Over the next decade or so, organisations at both extremes of the political spectrum, from the Brigate Rosse (Red Brigades) on the left to the far-right Ordine Nuovo (New Order), were responsible for bombings and assassinations, including the kidnap and murder of former prime minister Aldo Moro and the bombing of Bologna railway station.

The plaque honouring Giuseppe
Pinelli placed by friends
The situation was complicated by the existence, admitted only later, of the CIA-sponsored Operation Gladio, a secret network that aimed to manipulate events in a way designed to diminish support for Italy's Communist Party.

The Piazza Fontana incident, which was later established as the work of Ordine Nuovo, was initially blamed on left-wing extremists and sparked a crackdown on such groups, although Pinelli was unaware of this when police turned up at his door within just a few hours of the explosion.

The similar plaque placed by  Milan Council
The similar plaque placed by
Milan Council
He was used to dealing with the police, although it was usually over matters such as licensing of premises and permission to stage public gatherings.  Luigi Calabresi, at it happened, was the officer he dealt with most, and there was no evidence of serious friction between them.  Pinelli did not need to be arrested, voluntarily following the patrol car to the police station on his motorbike.

What he did not expect was to find the station packed with other activists rounded up in a general sweep and to be detained for well over the 48 hours permitted, and subjected to intense questioning.  He certainly did not foresee that he would never return home.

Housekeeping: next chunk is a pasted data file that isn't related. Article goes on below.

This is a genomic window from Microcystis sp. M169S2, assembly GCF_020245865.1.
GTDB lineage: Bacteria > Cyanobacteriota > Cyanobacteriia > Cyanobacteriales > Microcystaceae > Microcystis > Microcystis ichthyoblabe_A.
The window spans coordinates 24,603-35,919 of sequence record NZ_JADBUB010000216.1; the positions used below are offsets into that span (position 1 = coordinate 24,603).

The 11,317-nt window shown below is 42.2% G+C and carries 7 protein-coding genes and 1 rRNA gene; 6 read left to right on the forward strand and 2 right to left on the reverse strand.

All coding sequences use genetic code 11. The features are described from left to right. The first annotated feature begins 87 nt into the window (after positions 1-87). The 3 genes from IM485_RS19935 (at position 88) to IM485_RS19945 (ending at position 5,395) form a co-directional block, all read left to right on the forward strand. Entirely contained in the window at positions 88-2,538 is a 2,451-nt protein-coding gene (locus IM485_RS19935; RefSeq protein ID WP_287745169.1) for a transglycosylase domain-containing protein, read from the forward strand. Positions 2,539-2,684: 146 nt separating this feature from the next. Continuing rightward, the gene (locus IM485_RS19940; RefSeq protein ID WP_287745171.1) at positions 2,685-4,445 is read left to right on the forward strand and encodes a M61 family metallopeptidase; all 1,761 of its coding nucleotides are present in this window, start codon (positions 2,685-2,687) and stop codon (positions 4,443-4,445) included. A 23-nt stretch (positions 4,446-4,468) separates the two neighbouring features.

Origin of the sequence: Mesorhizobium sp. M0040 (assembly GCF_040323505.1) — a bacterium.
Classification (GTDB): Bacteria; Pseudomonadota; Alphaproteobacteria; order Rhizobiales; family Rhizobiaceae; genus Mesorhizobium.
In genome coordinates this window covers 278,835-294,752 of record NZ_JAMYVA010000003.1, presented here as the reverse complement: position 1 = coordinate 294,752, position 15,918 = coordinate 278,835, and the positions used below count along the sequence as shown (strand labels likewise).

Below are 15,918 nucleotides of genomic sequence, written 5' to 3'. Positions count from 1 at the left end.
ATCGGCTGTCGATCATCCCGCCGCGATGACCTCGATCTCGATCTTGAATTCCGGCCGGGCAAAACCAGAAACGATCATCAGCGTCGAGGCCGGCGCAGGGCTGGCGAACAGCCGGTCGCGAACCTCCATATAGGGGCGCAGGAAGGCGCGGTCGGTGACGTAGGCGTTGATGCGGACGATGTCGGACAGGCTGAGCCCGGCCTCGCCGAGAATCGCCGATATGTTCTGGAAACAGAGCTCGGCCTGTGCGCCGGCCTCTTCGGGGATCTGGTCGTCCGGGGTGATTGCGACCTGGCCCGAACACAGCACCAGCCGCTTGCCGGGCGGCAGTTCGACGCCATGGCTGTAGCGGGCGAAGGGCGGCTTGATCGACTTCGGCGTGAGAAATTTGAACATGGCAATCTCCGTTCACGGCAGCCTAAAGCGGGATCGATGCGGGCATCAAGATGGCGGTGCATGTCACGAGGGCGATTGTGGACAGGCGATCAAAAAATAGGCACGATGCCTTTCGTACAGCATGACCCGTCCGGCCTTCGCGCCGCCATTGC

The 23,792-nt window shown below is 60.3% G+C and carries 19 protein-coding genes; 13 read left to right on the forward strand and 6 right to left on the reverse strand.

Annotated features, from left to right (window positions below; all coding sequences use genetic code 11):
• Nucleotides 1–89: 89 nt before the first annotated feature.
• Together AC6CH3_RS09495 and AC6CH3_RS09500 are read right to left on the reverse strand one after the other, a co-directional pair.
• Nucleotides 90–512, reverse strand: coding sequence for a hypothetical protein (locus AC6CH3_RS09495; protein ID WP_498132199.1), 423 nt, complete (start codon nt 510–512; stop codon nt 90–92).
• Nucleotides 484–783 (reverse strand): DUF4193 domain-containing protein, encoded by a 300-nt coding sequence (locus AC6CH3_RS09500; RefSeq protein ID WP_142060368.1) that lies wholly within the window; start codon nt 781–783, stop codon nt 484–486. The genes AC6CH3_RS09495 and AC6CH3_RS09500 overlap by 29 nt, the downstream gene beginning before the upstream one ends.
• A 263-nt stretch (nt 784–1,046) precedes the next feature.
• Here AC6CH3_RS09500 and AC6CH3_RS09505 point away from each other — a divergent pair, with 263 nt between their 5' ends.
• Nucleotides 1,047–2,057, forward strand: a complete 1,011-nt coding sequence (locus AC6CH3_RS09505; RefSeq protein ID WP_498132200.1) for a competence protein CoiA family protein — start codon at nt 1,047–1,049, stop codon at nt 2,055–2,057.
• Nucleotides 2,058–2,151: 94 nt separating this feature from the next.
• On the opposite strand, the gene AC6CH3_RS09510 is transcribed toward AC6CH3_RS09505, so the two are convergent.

Dario Fo, a playwright, actor and comic entertainer with a reputation for acidic satire, wrote Accidental Death of an Anarchist within a year of Pinelli's fatal fall.

Dario Fo
Dario Fo
In the play, which he presents as a farce, Fo sends up the police as slow and dim-witted, tricked by a fast-talking fraudster known as The Maniac, who employs a series of impersonations to confuse the officers, into contradicting themselves and revealing that there has been a cover-up involving the death of an anarchist.

Still performed today, it is the best known of all Fo's 80-plus plays, certainly outside Italy.  It has been performed in more than 40 countries.  Fo, who received the Nobel Prize for literature in 1997, died earlier this month, aged 90.

Milan's own 'Grand Canal' - part of the now fashionable Navigli district, where Pinelli grew up
Milan's own 'Grand Canal' - part of the now fashionable
Navigli district, where Pinelli grew up
Travel tip: